REVIEW! Satyricon - Deep Calleth Upon Deep

September 26, 2017

For the last few days something from the deep cold depths of Norway has been plaguing everyone’s speakers. Pioneers in their own right, Black Metal Behemoth’s Satyricon have re-submerged from the depths with a menacing piece of black metal artistry that is effortlessly one of the best things this band have put their name too.

 

For a good while now Satyricon have been a band that have consistently delivered brilliantly crafted black metal glazed in the crunch of traditional metal and done so on their own terms.  2013’s self-titled record showed a more expansive and progressive side to the band by slowing things down and delving into brooding epics.

 

After many eventful years within the Satyricon camp, including most recently an anniversary celebration of seminal record ‘Nemesis Divina’ the Norwegian heavyweights are back with their new record ‘Deep Calleth Upon Deep’.  

 

Roaring out the traps it’s without question the rawness and brutality heard on the bands earlier records has made a welcome return, ‘Midnight Serpent’ is as immediate as a punch in the face. Opening with distinctive distorted riffs, the track has all the key ingredients of heavy hitting black metal, relentless, evil and heavier than the gates of hell.  

 

This record really feels like a natural continuation of 2013’s self-titled effort but with the rawness being ramped up and pumped straight into these tracks. ‘To Your Brethren in the Dark’ really goes down slightly different avenues with dare I say, Prog-esque instrumentation but with Frontman Satry’s vocal delivery being a reminder that this band is an evil force of nature.

The track ‘Dissonant’ has layer after layer of experimentation. The use of the saxophone adds a sinister edge to the onslaught of riff arrangements and pounding drum rhythms. As ‘Dissonant’ tears through you, you’re always blindsided by where the track can go next.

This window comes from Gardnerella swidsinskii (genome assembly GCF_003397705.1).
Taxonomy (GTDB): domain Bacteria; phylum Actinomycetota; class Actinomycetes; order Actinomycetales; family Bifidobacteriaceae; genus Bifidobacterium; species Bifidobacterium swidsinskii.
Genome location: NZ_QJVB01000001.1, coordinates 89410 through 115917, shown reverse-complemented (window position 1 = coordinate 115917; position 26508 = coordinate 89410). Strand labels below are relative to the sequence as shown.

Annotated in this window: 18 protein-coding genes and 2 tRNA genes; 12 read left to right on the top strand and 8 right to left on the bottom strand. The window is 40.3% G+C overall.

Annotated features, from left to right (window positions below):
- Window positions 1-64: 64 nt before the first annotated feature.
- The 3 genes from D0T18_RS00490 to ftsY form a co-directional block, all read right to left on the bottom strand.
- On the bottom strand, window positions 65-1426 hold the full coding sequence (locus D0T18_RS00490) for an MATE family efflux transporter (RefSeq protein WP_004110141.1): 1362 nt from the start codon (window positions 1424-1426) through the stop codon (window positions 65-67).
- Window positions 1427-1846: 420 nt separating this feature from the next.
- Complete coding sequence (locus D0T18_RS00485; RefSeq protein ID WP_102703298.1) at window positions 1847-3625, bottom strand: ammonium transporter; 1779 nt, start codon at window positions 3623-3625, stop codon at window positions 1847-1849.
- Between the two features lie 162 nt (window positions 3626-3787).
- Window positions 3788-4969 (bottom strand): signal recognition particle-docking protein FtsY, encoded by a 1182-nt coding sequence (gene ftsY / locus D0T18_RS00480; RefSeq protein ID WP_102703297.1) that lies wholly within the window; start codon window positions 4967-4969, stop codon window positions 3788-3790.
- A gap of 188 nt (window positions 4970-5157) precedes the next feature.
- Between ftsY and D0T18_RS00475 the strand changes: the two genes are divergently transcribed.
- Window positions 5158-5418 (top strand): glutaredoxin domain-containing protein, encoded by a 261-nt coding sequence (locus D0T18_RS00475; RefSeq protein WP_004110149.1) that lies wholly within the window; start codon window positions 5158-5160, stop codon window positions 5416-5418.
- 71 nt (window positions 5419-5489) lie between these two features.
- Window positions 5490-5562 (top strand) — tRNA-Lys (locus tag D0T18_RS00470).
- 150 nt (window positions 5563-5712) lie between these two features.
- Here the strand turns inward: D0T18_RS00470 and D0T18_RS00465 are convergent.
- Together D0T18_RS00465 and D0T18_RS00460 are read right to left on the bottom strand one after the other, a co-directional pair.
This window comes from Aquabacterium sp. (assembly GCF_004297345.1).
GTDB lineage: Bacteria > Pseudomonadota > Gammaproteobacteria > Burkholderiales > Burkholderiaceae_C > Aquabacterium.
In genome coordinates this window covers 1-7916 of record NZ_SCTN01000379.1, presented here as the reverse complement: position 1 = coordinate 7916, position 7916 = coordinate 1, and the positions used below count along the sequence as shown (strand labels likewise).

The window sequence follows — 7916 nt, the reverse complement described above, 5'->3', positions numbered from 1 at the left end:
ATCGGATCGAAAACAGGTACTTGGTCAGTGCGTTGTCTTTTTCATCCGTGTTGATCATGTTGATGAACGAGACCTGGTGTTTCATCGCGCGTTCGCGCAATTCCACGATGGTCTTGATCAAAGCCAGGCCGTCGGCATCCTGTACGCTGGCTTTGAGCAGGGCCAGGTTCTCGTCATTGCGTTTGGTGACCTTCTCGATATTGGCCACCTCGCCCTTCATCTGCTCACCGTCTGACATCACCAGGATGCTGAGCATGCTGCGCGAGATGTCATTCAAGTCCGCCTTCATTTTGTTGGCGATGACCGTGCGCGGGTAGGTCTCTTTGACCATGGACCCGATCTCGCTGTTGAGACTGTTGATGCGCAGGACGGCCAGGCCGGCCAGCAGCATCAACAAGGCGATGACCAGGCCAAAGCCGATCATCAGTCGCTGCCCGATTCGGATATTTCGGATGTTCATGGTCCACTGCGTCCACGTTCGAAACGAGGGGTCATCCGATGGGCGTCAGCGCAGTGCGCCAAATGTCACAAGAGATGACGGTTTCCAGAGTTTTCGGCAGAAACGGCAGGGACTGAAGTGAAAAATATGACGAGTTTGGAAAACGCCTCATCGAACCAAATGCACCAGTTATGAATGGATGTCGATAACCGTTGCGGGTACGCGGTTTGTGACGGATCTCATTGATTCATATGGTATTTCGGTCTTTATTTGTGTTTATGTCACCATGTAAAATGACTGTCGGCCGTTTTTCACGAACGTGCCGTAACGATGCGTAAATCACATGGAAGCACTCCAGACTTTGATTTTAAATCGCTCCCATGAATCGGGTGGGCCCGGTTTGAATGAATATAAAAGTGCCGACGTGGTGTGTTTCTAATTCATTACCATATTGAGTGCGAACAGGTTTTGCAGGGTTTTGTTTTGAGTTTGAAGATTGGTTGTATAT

Over the last few years the production on Satyricon records have always had a vintage feel which hark back to the very early years of the black metal boom and ‘Deep Calleth Upon Deep’ is no exception, the only difference being that as vintage as the production may feel every note that’s played on this record is so clear and concise. It’s easy to appreciate the sheer level of musicianship within this band.

 

The record closes with a harrowing epic ‘Burial Rights’. Grandiose and sounding huge, this is well and truly a masterclass in creating ambience. Satyr’s lyrics really paint a story in this track to which the music behind it creates that a unique brooding sense of evil that only Satyricon can deliver.

 

For the most part Satyricon fans will immediately fall in love with this record however if black metal is a genre that you’ve never really been able to glue with then I’d say this record demands your attention and is a great gateway into broadening your musical horizons into more darker territories.

 

Out everywhere now via Napalm Record, be sure to check out Satyricon’s ‘Deep Calleth Upon Deep’ and catch them on tour right now!

 

 

 

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